Management of site settings has been a challenge ever since the early days of the Drupal project. What is managed as configuration is often difficult to differentiate from the content. General site information is not the same as taxonomy vocabularies, terms, menus, or blocks.
Earlier versions of Drupal store a variety of settings as variables which are managed with
Drupal 8 comes with a new configuration management system that unifies storage and retrieval of configuration data centrally. It provides a set of APIs that custom modules can leverage in the same way as the core.
The new system covers the following:
- Simple configuration (Config API) — Settings that require synchronization between different environments, e.g. site name, slogan, user account settings, etc.
- Local configuration (State API) — Settings that are more transient or subject to change and which should not be synchronized between environments. e.g. the last cron run, the timestamp for statistics, last update time, etc.
- Complex configuration (Configuration Entity API) — These are more complex things or entities that require manipulation in the manner of create, edit, and delete. For example, user roles, views, fields, filter formats, etc.
Let us interact with our simple configuration settings by viewing them first:
Some settings are more complex than others. You can get quick access by debugging them by the name of their key. For example,
drupal config:debug system.site
You can change the value of the
name key with
drupal config:override <name> <key> <value> command:
drupal config:override system.site name "My Demo D8 Site"
After that, debug
system.site settings to see the change.
We can also interact with our local configuration similarly:
These settings are simpler than the configuration settings we saw earlier. Checking the maintenance mode of our site is easy:
drupal state:debug system.maintenance_mode
To take the site down, we use the familiar override command,
drupal state:override <key> <value>.
drupal state:override system.maintenance_mode true
You can revert that by overriding it back to
In code, you have full access to the APIs provided by the configuration management system.
There are two types of
Config objects — a read-only instance (immutable) and a read/write one (mutable). They can both be retrieved directly from the service container:
$immutableConfig = \Drupal::service('config.factory')->get('system.site'); $mutableConfig = \Drupal::service('config.factory')->getEditable('system.site');
This gives access to all the settings under the
system.site key, i.e. in the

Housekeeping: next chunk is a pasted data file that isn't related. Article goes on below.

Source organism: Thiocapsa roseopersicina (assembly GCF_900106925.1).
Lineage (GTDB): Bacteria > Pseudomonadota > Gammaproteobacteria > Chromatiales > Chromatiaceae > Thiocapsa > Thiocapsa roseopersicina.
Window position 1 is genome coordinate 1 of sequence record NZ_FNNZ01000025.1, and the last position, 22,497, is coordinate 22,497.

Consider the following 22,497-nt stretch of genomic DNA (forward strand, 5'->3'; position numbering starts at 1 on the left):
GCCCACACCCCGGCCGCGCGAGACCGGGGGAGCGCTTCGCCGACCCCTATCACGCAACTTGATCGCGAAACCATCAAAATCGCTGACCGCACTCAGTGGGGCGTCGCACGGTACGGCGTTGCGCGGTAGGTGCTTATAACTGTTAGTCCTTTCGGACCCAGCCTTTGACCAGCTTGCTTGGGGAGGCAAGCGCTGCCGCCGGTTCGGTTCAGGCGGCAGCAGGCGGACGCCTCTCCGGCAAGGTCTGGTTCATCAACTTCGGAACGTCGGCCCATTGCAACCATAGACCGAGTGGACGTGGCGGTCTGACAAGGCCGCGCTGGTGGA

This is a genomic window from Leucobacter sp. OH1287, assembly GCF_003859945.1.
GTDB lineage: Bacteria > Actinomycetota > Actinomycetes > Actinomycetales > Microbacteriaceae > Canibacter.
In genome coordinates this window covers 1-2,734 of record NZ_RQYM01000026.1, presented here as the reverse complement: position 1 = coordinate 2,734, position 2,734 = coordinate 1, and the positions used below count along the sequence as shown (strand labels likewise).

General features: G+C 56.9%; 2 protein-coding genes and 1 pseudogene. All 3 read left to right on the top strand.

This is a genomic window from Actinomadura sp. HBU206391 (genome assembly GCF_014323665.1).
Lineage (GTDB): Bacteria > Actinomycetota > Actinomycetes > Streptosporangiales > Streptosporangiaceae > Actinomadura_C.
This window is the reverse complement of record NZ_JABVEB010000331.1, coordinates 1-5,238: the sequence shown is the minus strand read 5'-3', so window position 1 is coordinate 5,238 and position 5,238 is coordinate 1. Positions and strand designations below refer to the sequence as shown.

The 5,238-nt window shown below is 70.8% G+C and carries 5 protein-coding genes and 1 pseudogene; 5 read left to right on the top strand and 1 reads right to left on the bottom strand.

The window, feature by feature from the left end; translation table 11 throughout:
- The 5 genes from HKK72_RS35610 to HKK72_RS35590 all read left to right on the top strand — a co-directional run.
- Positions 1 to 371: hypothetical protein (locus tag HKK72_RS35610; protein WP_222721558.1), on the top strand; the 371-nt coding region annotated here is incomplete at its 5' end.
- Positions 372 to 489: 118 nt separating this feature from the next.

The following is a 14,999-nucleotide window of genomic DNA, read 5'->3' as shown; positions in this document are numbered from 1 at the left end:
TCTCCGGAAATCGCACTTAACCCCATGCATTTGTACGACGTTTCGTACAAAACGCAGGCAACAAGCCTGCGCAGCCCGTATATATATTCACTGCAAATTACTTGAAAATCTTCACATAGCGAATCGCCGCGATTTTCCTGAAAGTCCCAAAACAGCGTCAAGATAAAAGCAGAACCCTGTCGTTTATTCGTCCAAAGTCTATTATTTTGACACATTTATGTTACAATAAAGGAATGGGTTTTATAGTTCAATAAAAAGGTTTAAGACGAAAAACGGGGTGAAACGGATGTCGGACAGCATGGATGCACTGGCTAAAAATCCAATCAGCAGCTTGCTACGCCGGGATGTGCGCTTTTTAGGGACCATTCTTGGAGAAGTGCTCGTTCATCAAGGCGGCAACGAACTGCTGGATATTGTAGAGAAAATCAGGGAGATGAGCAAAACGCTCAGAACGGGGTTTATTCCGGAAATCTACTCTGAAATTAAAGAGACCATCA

system.site.yml file. You can also retrieve any subkey, and the calls are chainable.
$name1 = $immutableConfig->get('name'); $name2 = \Drupal::service('config.factory')->get('system.site')->get('name');
To edit, call the
$mutableConfig->set('name', 'X-Team Drupal 8 Demo'); \Drupal::service('config.factory')->getEditable('system.site')->set('name', 'X-Team Drupal 8 Demo');
Finally, you can save the changes:
If you recalled that the functions are chainable, you could have done this:
$mutableConfig->set('name', 'X-Team Drupal 8 Demo')->save();
While all this may be well and good, usually, you need configuration settings in classes, and the recommended way is through Dependency Injection. In your class, implement
Drupal\Core\DependencyInjection\ContainerInjectionInterface interface and inject the container service. Then, you can do something like this:
Or, after injecting the
config.factory service itself:
This is similar to Config API but simpler. To read, get the
State object from the container and call the
get method on it. The argument is the name of the
key for the setting to be read.
$offline1 = \Drupal::state()->get('update.last_email_notification'); $offline2 = $this->container->get('state')->get('update.last_email_notification');
As you can see, this is also mutable and chainable. Remember that this is for storing volatile environment-specific data. It should not be part of the deployment process.
To edit, call the
It gets written to the
key_value table in the database:
select * from key_value where name = 'update.last_email_notification'; +------------+--------------------------------+---------------+ | collection | name | value | +------------+--------------------------------+---------------+ | state | update.last_email_notification | i:1498205343; | +------------+--------------------------------+---------------+
In Drupal 8, information is classified into content, session, state, and configuration types. In this short article, we have looked at how to interact with configuration and state types.